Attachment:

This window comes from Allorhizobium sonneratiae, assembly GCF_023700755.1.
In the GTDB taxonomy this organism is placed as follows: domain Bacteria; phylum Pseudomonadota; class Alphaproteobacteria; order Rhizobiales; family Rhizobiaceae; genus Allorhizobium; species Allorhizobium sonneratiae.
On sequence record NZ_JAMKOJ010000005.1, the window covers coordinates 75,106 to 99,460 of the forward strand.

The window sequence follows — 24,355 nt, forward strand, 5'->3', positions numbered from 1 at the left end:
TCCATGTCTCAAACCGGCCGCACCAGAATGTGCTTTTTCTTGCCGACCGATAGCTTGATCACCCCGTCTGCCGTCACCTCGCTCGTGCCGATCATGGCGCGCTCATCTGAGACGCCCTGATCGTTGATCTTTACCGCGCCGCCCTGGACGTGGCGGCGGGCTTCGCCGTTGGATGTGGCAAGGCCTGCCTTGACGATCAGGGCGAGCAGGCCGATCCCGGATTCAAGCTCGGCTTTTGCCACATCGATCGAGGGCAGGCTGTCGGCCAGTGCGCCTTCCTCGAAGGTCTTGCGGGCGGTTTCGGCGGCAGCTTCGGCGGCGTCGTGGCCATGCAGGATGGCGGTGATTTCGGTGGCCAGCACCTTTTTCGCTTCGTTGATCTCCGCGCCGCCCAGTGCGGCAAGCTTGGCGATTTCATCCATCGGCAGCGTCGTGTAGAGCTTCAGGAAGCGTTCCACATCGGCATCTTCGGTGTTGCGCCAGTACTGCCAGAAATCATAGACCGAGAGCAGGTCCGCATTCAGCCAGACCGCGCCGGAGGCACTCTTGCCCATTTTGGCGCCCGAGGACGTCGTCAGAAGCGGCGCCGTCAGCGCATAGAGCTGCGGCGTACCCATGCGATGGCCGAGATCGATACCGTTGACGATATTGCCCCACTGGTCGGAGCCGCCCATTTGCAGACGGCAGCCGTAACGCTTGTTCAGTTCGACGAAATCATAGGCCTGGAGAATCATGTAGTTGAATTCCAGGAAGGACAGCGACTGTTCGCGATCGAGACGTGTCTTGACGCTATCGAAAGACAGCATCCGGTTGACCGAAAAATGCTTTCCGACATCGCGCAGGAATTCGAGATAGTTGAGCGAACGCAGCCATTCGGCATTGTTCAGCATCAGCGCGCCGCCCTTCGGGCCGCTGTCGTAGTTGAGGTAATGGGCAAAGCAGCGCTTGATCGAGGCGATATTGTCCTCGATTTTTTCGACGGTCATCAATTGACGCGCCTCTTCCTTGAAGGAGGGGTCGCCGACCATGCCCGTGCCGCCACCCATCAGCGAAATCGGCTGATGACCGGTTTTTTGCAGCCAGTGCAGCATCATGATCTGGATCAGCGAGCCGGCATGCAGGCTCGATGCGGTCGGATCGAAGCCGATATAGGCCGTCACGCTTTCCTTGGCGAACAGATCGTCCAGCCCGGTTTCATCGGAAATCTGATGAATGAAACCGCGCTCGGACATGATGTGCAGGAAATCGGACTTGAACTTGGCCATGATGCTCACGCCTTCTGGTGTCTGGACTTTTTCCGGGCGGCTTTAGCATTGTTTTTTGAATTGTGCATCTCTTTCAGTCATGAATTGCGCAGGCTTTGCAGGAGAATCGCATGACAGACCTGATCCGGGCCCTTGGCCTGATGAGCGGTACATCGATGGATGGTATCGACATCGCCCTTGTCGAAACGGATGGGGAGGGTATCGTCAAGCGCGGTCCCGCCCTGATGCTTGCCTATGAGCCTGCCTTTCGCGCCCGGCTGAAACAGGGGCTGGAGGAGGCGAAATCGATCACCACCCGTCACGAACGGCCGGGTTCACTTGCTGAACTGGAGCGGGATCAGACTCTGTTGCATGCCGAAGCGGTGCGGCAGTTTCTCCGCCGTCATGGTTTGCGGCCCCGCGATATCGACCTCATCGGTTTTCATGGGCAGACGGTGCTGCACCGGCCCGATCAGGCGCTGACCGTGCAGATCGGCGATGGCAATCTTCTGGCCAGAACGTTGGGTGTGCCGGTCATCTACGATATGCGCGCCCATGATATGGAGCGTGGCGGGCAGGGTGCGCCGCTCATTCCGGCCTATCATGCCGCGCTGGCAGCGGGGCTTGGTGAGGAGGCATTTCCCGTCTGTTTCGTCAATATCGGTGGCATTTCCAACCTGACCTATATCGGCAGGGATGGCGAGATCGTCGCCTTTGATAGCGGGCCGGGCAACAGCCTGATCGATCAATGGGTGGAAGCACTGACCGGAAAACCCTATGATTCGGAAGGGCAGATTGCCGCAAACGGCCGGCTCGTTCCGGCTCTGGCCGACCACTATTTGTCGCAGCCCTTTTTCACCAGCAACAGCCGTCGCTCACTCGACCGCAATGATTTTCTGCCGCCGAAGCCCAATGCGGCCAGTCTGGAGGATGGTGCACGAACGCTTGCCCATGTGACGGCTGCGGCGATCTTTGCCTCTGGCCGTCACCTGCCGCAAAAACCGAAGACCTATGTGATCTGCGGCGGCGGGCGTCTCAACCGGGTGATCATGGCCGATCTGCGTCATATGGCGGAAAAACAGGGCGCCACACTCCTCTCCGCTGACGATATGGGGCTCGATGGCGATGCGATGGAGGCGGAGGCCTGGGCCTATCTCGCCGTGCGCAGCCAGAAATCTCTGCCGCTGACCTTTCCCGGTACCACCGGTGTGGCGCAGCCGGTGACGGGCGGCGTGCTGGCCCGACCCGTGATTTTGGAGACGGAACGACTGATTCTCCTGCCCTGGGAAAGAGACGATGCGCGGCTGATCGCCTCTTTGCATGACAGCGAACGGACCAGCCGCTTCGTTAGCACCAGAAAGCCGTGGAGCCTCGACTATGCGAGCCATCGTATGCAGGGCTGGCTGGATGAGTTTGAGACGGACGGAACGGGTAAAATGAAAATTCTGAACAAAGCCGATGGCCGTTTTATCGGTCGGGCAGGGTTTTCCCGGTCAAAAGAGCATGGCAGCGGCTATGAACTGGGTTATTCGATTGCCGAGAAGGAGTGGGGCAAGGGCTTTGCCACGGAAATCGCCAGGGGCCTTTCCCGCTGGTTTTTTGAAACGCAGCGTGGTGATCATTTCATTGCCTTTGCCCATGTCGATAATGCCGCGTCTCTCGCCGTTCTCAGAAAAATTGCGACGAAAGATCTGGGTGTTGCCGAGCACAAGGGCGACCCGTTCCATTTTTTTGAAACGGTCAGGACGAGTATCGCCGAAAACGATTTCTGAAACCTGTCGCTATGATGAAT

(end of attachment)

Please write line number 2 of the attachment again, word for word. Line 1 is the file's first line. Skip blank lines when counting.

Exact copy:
In the GTDB taxonomy this organism is placed as follows: domain Bacteria; phylum Pseudomonadota; class Alphaproteobacteria; order Rhizobiales; family Rhizobiaceae; genus Allorhizobium; species Allorhizobium sonneratiae.